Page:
The drive screw 36 is effective to alter the bed height with-respect to the floor. The mechanism which accomplishes this movement is disclosed in the aforementrated in FIG. 12. Flexible cables 43 extend about pulleys 37 at the head end of the bed and then along the entire length of the stationary frame 12 andaround pulleys 37 and 39 at the foot end of frame 14. The ends of cables 43 are connected to the tops of legs 24 at the foot end as illustrated in FIG. 13. This cable arrange- -ment is illustrated schematically in FIG. 14.
Operation of drive screw 36 in one direction of rotation causes the operating nut to move toward the head end of the bed. This causes the effective cable length to increase and lower the bed with respect to the legs 24. Operation in the opposite direction causes the nut to move toward the foot end of the bed and decrease the effective cable length. This causes the stationary frame 12 to elevate upon the legs 24.
As best seen in FIGS. 2 and 5 through 8, the lower frame 12 additionally includes a channel 38 extending longitudinally of the bed from approximately the midpoint of the lower frame toward the head end. This channel includes closed end 40 at the lower end opposite the head end of the bed. The channel further defines a planar upper surface 42. This latter surface and the closed end 40 comprise actuator surfaces which coact with the knee-break mechanism of the present invention, as will be explained in further detail.
The intermediate or longitudinally movable frame 14 includes longitudinal side rails 44 connected by transverse channels 46 at the head and foot end. The side rails each included roller 48 rotatably mounted within the side rail and extending through appropriate aper tures in the bottom of the rail. These rollers are in rolling supporting contact with the upper surfaces of the side rails 18 of the stationary frame to allow relative longitudinal movement. Brackets 50 secured to the side rails 44 extend downwardly in overlying relation to the inner and bottom surface of the side rails 18. These brackets include low friction pads in sliding contact with the side rails 18 of the stationary frame 12 to guide the moveable frame andprevent transverse movement or separation of the frames.
The mattress supporting frame 16 includes a seat portion 52, a head section 54, a thigh section 56, and v a leg or foot section 58.
Theseat portion is secured to the intermediate or movable frame for movement longitudinally of the bed by a pair of structural webs S9. The webs extend transversely outwardly of the frames 12 and 14 and terminate a pair of control panels 60 disposed on opposite sides of the bed.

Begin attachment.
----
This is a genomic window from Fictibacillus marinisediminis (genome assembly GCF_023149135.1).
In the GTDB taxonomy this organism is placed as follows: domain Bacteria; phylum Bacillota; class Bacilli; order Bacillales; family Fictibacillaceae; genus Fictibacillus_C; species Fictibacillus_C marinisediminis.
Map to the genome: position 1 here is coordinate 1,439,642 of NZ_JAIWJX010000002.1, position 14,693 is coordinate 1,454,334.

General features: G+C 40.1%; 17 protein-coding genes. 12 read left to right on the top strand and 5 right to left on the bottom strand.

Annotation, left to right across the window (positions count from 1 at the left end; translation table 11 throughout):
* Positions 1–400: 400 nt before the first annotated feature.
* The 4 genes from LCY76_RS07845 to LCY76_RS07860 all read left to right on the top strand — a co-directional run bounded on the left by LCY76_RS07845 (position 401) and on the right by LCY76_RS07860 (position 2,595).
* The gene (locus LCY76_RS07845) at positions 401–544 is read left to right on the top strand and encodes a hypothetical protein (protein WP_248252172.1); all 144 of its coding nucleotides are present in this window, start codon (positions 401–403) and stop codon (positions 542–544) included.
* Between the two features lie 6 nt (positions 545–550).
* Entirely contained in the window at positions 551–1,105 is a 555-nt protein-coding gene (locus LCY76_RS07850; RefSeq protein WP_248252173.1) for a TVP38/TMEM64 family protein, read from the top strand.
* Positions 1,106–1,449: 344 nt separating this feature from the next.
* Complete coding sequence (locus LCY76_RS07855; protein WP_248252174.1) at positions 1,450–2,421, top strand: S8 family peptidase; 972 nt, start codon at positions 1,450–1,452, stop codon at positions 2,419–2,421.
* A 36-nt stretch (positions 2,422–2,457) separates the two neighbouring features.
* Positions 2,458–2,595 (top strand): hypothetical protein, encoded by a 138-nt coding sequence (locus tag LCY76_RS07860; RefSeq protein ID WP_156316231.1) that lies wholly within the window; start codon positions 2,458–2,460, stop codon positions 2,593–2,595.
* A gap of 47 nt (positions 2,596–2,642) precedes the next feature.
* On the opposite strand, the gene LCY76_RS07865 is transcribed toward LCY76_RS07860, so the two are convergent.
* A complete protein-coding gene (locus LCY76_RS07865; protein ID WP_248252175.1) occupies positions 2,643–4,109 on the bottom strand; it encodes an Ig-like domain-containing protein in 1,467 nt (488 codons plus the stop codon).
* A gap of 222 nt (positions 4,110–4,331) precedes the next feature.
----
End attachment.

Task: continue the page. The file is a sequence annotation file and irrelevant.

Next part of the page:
The operator controls of the bed 10 are best illustrated in FIGS. 1, 2 and 3. The controls are accessible on either side of the bed 10 at the control panels 60 of the seat section 52.
Two controls, the head elevation and high-low controls designated and 102, are disposed for patient use. Two others, the automatic knee-break selector 104 and the Trendelenburg position selector 106, are disposed immediately adjacent the patient control, but are disposed out of normal patient reach. Thus, all control functions may be performed at convenient bedside location, yet patient safety is assured through strategic positioning of certain of the levers out of normal patient reach.
The high-low control 102 takes the form of a knob exposed at each of the panels 60. The knobs are connected to a transverse actuator shaft 108 pivotally supported upon the movable frame 14. The shaft 108 is in turn connected through a bell crank and linkage to a longitudinal actuator shaft 110 pivotally supported upon the stationary frame 12. Shaft 110 is of square, cross-section, and the bell crank and linkage arrangement is slidably supported upon the shaft. This is necessary to accomplish transfer of motion through the bell crank and accommodate relative movement between the transverse shaft 108 and longitudinal shaft 110 during relative movement between the stationary and movable frames 12 and 14.
The square shaft 110, best seen in FIG. 15, is connected to the control mechanism through another linkage which actuates the reversing switches and clutch associated with the high-low drive screw 36.
The head elevation control 100 is a wing pivotally supported at its center. It is pivotal downwardly in one direction to elevate the head end and downwardly in the opposite direction to lower the head end. The control is biased to a central neutral position. This arrangement provides a simplified procedure for bed operation and has been found to be readily understood and easily utilized by the patient and hospital staff.
The head elevation wings 102 are operatively connected to a transverse actuator shaft 112 pivotally supported upon the movable frame 14. This shaft is connected through a bell crank and linkage to a longitudinal actuator shaft 114 pivotally supported upon the stationary frame 12. As in the high-low control, the longitudinal shaft 114 is of square, cross-section and the bell crank is slidable upon the shaft to accommodate relative movement between frames 12 and 14.
A bell crank and linkage are connected between the square actuator shaft 1 14 and the control unit 32 to operate the reversing switches and clutch associated with drive screw 34.
A Trendelenburg selector lever 106 extends downwardly of the web 59 of the seat section 52 at each side of the bed adjacent the control panel 60. The levers are an integral part of a transverse actuator shaft 1 16 pivotally supported upon frame 14.
The levers 106 are recessed from the outer edge of the bed to avoid accidental actuation or normal use by the patient.